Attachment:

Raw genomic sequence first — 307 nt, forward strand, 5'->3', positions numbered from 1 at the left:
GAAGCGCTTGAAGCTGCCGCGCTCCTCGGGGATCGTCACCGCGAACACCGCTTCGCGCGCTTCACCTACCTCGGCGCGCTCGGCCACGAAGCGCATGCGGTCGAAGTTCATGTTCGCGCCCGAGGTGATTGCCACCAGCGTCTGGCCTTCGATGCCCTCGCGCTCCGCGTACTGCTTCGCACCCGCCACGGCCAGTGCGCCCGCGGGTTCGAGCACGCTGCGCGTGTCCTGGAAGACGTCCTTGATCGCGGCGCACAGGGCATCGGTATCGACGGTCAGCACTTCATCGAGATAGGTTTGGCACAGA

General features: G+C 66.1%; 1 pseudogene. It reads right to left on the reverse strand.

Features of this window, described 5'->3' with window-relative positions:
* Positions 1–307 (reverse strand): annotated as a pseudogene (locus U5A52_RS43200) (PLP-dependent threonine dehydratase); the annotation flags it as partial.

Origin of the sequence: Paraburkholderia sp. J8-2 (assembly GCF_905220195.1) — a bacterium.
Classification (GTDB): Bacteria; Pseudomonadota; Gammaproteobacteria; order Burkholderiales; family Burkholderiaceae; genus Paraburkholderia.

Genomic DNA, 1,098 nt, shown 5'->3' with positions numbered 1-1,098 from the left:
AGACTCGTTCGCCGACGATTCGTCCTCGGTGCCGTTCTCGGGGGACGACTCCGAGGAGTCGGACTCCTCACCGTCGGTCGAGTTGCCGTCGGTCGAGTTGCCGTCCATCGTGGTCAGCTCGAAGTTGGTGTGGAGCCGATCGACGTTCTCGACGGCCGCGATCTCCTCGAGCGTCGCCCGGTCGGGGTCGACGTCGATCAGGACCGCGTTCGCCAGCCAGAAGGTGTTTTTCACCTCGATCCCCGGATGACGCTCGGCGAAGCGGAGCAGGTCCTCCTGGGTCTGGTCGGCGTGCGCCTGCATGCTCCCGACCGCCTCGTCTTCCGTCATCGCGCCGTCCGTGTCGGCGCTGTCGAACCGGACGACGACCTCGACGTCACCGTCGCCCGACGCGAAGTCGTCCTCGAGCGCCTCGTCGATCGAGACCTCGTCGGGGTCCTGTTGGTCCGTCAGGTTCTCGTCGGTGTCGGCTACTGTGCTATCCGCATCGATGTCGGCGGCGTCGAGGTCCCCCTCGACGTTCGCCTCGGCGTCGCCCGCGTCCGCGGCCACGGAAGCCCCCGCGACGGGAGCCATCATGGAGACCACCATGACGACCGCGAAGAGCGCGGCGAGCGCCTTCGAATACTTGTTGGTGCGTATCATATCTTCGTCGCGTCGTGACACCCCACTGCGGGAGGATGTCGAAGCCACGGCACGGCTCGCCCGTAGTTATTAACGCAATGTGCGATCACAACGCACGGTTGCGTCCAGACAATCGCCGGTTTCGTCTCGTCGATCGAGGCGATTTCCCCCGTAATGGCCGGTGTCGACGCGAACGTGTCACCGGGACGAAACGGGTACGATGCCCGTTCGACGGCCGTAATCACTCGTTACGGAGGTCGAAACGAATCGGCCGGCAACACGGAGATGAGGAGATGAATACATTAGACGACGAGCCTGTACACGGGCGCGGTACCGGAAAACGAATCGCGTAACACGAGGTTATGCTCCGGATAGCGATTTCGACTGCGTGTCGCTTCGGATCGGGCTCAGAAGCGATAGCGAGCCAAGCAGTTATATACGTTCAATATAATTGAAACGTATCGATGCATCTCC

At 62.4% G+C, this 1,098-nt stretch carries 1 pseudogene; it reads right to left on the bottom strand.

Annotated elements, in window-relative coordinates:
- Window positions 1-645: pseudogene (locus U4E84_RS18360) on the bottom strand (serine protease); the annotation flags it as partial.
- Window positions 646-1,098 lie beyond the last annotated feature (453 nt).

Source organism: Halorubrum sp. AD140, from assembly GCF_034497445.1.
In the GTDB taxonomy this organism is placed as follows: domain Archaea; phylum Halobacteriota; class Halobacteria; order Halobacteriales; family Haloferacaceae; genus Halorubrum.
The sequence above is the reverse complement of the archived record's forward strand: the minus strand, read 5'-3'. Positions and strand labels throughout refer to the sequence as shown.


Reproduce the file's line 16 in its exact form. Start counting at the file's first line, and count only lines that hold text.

The sequence above is the reverse complement of the archived record's forward strand: the minus strand, read 5'-3'. Positions and strand labels throughout refer to the sequence as shown.